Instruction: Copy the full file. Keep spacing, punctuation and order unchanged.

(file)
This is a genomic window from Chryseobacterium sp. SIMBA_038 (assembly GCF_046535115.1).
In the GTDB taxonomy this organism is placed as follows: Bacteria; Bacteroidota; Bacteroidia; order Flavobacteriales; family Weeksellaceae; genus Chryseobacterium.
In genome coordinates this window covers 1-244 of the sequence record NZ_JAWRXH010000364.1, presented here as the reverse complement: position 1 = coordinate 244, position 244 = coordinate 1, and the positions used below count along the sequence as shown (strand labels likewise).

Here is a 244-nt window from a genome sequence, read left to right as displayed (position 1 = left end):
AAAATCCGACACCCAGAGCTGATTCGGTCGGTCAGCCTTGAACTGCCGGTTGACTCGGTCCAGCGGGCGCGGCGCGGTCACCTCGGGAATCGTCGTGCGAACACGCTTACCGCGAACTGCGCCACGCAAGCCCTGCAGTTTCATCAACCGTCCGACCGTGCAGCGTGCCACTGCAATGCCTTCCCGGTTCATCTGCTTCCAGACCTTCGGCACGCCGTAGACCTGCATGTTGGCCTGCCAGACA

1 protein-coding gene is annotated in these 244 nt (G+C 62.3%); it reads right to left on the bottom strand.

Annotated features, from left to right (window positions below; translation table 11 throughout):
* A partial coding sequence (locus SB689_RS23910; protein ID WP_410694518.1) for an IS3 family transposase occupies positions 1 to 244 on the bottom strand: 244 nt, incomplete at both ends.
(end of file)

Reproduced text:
This is a genomic window from Chryseobacterium sp. SIMBA_038 (assembly GCF_046535115.1).
In the GTDB taxonomy this organism is placed as follows: Bacteria; Bacteroidota; Bacteroidia; order Flavobacteriales; family Weeksellaceae; genus Chryseobacterium.
In genome coordinates this window covers 1-244 of the sequence record NZ_JAWRXH010000364.1, presented here as the reverse complement: position 1 = coordinate 244, position 244 = coordinate 1, and the positions used below count along the sequence as shown (strand labels likewise).

Here is a 244-nt window from a genome sequence, read left to right as displayed (position 1 = left end):
AAAATCCGACACCCAGAGCTGATTCGGTCGGTCAGCCTTGAACTGCCGGTTGACTCGGTCCAGCGGGCGCGGCGCGGTCACCTCGGGAATCGTCGTGCGAACACGCTTACCGCGAACTGCGCCACGCAAGCCCTGCAGTTTCATCAACCGTCCGACCGTGCAGCGTGCCACTGCAATGCCTTCCCGGTTCATCTGCTTCCAGACCTTCGGCACGCCGTAGACCTGCATGTTGGCCTGCCAGACA

1 protein-coding gene is annotated in these 244 nt (G+C 62.3%); it reads right to left on the bottom strand.

Annotated features, from left to right (window positions below; translation table 11 throughout):
* A partial coding sequence (locus SB689_RS23910; protein ID WP_410694518.1) for an IS3 family transposase occupies positions 1 to 244 on the bottom strand: 244 nt, incomplete at both ends.